President Joe Biden had powerful words this past Memorial Day in a speech at Arlington National Cemetery. “The mission falls to each of us, each and every day. Democracy itself is in peril, here at home and around the world.” Whether it be rampant voter disenfranchisement here in the United States, questionable elections abroad, or the general rise of totalitarianism, President Biden is right—democracy is in peril. And that means the US itself is in danger of losing relevance.
As the most powerful democracy to have ever existed, the US has been a beacon for opportunity, liberty, and a place where self-actualization is an expectation, not a fantasy suppressed by the government. Of course, the US is not without faults. Black Americans continue to be slaughtered for no reason apart from the fact they are Black. Native Americans on many reservations still live in abject poverty. Women are still widely treated as second to men. LGBTQ+ people are still derided for who they love and how they identify. Refugees and immigrants are still neglected; sometimes to a horrific extent.
In spite of these serious injustices, I strongly think there is no other nation as diverse, as capable, or as malleable as the US. What got us here—what makes this country work—is democracy. We only exist the way we do because everyone can have a say. When we all have a say, we all have a stake, and when we all have a stake, we all have reason to make the best decision possible for ourselves and those we care about. Without democracy, we’re relegated to being trapped in a system that cares about us only as much as it wants to, without consequence.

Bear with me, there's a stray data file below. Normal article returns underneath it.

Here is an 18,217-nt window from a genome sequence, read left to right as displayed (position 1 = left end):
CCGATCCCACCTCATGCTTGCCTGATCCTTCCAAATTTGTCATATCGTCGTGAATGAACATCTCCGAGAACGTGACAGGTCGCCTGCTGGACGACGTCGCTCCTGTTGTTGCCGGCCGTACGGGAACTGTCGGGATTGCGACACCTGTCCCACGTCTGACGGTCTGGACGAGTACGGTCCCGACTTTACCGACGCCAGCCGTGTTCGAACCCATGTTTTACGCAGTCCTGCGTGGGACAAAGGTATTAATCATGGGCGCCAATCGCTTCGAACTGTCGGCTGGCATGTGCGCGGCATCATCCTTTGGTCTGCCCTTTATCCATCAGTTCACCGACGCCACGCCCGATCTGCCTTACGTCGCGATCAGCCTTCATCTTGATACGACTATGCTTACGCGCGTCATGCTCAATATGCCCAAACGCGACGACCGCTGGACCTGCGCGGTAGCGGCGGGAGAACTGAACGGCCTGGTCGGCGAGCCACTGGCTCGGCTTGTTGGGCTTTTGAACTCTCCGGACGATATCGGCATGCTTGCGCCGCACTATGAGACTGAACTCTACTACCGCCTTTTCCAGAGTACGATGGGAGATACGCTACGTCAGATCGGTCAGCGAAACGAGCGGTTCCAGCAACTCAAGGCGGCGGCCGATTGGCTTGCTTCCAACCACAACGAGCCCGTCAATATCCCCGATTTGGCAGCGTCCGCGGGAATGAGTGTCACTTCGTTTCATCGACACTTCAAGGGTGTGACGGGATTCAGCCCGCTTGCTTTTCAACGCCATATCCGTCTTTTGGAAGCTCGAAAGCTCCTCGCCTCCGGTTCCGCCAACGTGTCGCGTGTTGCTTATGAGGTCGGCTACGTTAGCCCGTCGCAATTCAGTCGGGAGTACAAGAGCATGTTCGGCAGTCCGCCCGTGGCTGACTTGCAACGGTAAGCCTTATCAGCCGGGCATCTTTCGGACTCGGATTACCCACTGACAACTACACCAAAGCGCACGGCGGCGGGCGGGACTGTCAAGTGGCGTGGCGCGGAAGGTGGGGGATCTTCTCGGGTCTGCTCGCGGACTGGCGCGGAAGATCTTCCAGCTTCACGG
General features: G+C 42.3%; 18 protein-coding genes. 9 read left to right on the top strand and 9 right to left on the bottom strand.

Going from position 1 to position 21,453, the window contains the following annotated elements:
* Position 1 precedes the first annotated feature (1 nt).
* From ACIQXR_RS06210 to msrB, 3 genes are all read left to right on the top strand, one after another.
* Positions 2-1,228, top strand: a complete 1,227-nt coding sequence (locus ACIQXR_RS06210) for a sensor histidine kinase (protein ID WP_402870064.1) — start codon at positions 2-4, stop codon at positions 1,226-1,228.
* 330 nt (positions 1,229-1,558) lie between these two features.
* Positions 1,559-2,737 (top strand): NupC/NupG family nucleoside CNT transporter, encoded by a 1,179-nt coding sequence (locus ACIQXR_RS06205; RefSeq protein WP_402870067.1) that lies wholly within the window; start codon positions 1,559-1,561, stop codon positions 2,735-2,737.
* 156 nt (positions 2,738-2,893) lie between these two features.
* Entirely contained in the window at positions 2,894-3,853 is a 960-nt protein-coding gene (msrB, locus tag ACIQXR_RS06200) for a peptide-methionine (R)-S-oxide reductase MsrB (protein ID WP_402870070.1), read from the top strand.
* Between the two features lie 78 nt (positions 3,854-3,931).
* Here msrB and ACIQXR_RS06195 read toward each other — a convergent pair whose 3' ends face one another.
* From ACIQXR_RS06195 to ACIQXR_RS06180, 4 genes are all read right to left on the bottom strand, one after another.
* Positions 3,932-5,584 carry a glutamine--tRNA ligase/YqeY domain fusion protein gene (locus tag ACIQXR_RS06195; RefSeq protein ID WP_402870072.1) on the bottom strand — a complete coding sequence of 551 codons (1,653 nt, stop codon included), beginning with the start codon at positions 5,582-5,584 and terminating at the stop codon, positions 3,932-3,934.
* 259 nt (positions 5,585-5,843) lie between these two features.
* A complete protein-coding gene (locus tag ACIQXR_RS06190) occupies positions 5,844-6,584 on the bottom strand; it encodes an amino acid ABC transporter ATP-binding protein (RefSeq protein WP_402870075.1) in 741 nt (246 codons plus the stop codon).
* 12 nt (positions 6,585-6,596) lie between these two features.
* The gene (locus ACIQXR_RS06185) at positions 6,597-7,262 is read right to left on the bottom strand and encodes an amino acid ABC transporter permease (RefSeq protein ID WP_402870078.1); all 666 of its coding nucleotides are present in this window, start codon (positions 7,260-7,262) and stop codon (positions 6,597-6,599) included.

No, our democracy is not perfect. Indeed, it’s been withering. But that’s exactly President Biden’s point. Democracy is in peril, and we, as the stakeholders, must work to prevent our power from falling into the outstretched talons of all the self-dealing, power-hungry, kleptomaniacs (e.g., Trump) who want to turn our nation into their purse.
Our responsibilities are to vote, but they’re also to be responsible citizen stewards. If you care, become a leader (unofficial or official) at the neighborhood, community, city, county, state, or even federal level. Volunteer for the democratic causes you believe in and help foster the giant we and our predecessors have created.
When done right, democracy is perhaps the most just system of governance that is realistically possible. When done wrong, it can be hard to distinguish from the other, unjust, kakistocracies that have risen and fallen throughout history. Listen to President Biden and remember — ask what you can do for your country.
Democracy thrives in snarkiness